Make us your home page
Instagram

Japanese carmakers, recovering from March tsunami, again beset by Thai flooding

Vehicles are submerged in floodwaters at a Honda automobile factory in the Rojana industrial district in Ayutthaya province, central Thailand. The factory makes nearly 5 percent of Honda vehicles worldwide.

Associated Press photos

Vehicles are submerged in floodwaters at a Honda automobile factory in the Rojana industrial district in Ayutthaya province, central Thailand. The factory makes nearly 5 percent of Honda vehicles worldwide.

TOKYO — Honda manager Hideto Maehara has swapped his car for a rubber boat to reach the company's auto plant north of the Thai capital. A month after being inundated, the factory that makes nearly 5 percent of Honda vehicles worldwide is still under 5 feet of water.

The understandably frazzled Maehara acknowledged that the prospects for the plant's recovery are anyone's guess until floodwaters that have killed more than 500 people in Thailand since July, and caused billions of dollars in damage to industry, subside.

"The whole area is now like a lake," he said this week.

Among Japan's automakers, Honda has been the worst hit by the Thai flooding — a disaster that arrived just as automakers were recovering from the production slide caused by the March 11 tsunami in northeastern Japan that wiped out parts suppliers. Others such as Toyota and Mitsubishi have also suffered.

The disaster is another reminder of how vulnerable carmakers and other manufacturers are to supply disruptions since their global operations rely on a myriad of sophisticated parts. Car production as far away as North America has been scaled back as the creeping floodwaters put suppliers out of action. Yet the losses are expected to be noticeably less than those caused by the tsunami.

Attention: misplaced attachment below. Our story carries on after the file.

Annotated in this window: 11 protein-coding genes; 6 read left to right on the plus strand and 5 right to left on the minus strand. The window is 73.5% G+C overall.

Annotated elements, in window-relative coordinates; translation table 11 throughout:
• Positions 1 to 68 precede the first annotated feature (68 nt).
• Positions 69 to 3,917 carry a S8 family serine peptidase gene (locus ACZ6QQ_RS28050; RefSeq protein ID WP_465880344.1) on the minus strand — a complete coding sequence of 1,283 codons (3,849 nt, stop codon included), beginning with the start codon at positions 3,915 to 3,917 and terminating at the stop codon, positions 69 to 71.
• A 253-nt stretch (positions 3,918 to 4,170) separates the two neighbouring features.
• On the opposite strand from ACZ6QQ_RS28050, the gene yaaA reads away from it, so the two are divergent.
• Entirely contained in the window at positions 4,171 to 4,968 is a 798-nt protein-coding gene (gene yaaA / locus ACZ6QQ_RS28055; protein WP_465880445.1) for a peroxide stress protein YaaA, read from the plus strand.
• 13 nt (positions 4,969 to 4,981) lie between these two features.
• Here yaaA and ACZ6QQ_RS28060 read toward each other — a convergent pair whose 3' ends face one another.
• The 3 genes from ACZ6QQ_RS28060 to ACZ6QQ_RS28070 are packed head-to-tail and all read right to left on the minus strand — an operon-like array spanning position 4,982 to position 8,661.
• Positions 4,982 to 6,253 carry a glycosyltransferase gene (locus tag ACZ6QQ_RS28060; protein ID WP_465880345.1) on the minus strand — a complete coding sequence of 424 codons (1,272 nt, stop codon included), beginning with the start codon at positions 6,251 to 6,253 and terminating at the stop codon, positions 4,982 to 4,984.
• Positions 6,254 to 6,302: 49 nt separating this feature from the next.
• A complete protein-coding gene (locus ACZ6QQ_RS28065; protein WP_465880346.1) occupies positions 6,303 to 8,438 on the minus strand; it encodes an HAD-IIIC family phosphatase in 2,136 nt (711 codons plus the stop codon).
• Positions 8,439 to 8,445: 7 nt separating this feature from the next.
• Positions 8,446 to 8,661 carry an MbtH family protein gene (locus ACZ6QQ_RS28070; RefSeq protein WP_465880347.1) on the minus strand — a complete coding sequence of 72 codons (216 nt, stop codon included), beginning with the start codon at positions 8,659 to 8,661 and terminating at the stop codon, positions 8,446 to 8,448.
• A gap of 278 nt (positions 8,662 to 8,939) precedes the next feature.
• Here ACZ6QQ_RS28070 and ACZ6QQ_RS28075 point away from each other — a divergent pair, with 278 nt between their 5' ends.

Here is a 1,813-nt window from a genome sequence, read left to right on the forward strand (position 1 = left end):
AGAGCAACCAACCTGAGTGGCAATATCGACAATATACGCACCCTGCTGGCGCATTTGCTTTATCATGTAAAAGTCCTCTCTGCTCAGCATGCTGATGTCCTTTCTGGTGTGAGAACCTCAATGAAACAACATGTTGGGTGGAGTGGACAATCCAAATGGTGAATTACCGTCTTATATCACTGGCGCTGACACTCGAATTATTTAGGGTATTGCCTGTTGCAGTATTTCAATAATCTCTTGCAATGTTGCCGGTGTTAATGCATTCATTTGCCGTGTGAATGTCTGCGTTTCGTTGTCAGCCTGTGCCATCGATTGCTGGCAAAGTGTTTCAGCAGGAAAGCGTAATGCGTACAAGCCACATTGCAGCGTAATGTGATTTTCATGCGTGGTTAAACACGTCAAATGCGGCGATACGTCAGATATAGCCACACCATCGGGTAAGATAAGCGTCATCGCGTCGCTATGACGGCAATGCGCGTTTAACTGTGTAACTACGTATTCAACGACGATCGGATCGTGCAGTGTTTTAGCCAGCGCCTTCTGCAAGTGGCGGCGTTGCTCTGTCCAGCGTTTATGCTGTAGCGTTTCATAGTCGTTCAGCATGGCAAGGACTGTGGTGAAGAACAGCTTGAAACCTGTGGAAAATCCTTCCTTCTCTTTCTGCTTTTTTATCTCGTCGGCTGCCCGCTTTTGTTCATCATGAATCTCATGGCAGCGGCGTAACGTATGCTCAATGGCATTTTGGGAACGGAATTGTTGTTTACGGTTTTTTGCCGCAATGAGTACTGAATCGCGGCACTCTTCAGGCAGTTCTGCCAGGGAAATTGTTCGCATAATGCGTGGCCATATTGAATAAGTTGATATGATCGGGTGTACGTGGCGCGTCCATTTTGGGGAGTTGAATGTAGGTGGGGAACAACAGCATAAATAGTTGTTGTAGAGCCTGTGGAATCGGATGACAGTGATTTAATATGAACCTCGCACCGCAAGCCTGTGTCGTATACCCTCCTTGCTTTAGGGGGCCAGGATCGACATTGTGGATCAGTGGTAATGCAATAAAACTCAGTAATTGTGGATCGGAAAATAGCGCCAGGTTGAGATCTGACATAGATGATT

The calamity has also revived predictions that foreign businesses might flee Thailand, which has endured crisis after crisis — man-made and natural — in the past decade.

There is yet no hard evidence to support those assertions, while Japanese automakers, who rank among the biggest investors in Thailand, have said they remain committed to keeping the country as their main production base in Southeast Asia.

Toyota, Japan's biggest automaker, said Thursday it will resume production at its Thai plant Nov. 21, indicating that Toyota may be able to bounce back from the flooding far more easily than it had from the March earthquake and tsunami. Toyota's production in Thailand was stopped Oct. 10.

As of Nov. 12, the floods had cost Toyota 150,000 vehicles in lost production, nearly 90,000 of those in Thailand, and 40,000 in Japan. The floods were affecting supplies of some 100 items, including resin and electronic parts, according to Toyota.

Toyota senior managing officer Takahiro Ijichi insisted that the disruption from the Thai problems was small compared to what Toyota faced after March 11, but he was quick to acknowledge the uncertainty.

"Before Thailand, we thought we would be able to outdo our production forecast," he told reporters and analysts this week. "Now, we just don't know."

Mamoru Katou, auto analyst at Tokai Tokyo Research, said lost vehicle production from the Thai problems may total about 250,000 globally — far fewer than the 700,000 from the March disaster — but they were coming on top of each other, he said.